The rest of the cast show up recognizably--Mrs Manson Mingott becomes Ellie's grandmother, Ziva, equally brave, somewhat unconventional and willful. Even the van der Luydens show up early, pillars of the community, fabulously wealthy and just as reclusive and exclusive.
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49 of 50 people found the following review helpful By "switterbug" Betsey Van Horn TOP 500 REVIEWERVINE VOICE on June 6, 2012
Format: Hardcover
This is an enjoyable and relatively conventional suburban drama of a close-knit Jewish community in NW London. Likewise, I applaud this debut author's sublime irony and chutzpah in her choice to revitalize but change the original version of THE AGE OF INNOCENCE, a novel written by the celebrated, anti-Semitic author, Edith Wharton, that won the Pulitzer Prize in 1921! (Wharton, Scott Fitzgerald, and Henry James were all privileged people of their times) Segal gets the last laugh by writing this tidy, classy novel about manners and family, and security versus passionate spontaneity. THE INNOCENTS takes place in contemporary times.

Twenty-eight-year-olds Adam Newman (cf. Newland Archer in AOI) and Rachel Gilbert (May Welland) have been together for a dozen years, engaged to be married, and comfortable and secure in their tight knot of overlapping and extended family and friends. Rachel has never been with any other man but Adam, and Adam's experience is limited (by today's standards). He is smug in his knowledge of Adam and Rachel, Rachel and Adam. Although his father died when he was very young, leaving an unresolved grief in his heart, Rachel's father, Lawrence, has embraced him like a son, even hired him to work as an attorney in his firm. They are as close as in-laws could be. The marriage in a year will seal the deal, and bring the families even closer.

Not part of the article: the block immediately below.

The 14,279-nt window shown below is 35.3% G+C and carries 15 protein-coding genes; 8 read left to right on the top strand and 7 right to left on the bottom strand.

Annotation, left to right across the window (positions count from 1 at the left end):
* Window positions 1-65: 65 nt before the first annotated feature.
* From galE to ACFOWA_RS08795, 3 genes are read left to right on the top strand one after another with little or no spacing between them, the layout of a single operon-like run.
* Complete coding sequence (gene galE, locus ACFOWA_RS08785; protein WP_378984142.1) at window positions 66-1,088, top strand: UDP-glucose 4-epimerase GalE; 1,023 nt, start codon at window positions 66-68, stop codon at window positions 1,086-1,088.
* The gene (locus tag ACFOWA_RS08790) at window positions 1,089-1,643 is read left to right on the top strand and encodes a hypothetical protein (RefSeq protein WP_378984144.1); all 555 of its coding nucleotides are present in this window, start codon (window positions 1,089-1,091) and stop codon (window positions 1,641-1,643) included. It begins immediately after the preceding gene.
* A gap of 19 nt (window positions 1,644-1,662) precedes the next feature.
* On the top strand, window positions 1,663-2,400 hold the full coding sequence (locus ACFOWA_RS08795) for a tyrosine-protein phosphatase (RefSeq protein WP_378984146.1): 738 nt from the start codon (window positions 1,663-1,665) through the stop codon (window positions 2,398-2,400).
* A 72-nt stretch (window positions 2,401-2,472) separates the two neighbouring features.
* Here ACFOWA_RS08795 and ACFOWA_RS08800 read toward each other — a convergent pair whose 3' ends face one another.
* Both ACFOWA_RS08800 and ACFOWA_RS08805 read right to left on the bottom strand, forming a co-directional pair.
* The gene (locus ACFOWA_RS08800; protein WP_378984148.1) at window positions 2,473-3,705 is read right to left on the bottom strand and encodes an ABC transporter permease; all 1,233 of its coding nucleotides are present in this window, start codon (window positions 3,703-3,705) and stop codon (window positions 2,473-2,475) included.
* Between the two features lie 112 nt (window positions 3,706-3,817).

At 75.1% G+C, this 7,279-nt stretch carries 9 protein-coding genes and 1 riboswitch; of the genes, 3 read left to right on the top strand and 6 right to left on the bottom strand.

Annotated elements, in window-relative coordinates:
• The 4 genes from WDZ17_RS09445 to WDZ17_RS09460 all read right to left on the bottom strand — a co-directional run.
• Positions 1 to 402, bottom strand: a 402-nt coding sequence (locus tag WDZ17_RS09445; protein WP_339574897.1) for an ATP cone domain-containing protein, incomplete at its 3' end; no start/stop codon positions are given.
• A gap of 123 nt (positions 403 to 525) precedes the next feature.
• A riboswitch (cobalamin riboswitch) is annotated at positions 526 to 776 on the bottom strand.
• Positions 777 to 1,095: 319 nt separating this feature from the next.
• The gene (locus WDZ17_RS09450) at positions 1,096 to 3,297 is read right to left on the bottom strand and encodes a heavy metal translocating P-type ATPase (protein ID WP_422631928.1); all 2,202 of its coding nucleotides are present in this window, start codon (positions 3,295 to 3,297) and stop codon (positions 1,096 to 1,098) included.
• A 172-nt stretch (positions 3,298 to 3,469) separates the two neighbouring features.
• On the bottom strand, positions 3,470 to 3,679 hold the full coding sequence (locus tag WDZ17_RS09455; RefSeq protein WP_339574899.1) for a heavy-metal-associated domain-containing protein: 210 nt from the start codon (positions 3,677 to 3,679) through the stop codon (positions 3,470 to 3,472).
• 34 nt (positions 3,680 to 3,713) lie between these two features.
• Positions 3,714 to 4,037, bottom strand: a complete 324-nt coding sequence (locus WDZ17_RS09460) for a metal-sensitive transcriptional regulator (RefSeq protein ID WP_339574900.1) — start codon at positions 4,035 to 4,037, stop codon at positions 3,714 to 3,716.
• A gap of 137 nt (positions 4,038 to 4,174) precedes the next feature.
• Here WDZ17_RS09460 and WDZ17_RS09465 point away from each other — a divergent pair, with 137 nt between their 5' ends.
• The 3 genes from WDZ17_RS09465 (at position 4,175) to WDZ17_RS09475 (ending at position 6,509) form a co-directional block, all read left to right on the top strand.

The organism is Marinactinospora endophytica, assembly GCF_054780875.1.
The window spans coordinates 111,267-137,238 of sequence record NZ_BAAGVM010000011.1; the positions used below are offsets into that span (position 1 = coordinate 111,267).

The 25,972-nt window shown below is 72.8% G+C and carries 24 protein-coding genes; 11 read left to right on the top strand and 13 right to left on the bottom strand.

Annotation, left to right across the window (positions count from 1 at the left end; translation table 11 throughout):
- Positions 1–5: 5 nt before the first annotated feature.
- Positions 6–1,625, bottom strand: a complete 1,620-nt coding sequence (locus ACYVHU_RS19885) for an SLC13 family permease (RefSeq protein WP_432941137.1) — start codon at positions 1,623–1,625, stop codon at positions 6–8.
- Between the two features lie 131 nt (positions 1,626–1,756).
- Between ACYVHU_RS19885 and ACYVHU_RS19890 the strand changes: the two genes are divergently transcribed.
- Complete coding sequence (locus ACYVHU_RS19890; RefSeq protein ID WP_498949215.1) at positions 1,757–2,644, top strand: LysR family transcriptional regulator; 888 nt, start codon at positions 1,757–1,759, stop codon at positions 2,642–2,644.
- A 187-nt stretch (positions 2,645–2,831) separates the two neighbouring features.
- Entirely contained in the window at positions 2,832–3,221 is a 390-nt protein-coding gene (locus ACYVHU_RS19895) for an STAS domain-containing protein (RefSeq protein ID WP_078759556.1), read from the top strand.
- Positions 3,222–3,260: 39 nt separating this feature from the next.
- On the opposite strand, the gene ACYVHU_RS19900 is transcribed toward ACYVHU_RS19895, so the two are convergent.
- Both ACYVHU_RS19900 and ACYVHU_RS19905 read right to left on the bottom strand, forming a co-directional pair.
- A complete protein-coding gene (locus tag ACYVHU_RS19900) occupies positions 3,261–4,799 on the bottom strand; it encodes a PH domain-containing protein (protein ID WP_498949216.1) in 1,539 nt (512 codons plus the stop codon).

"There was no life event--marriage, birth, parenthood, or loss--through which one need ever walk alone. Twenty-five people were always poised to help. The other side of interference was support."

In walks the prodigal cousin, returned from New York, Ellie Schneider (Ellen Olenska in AOI), a twenty-two-year old statuesque, bottle-blonde beauty.
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27 of 32 people found the following review helpful By shelfishness on June 5, 2012
Format: Hardcover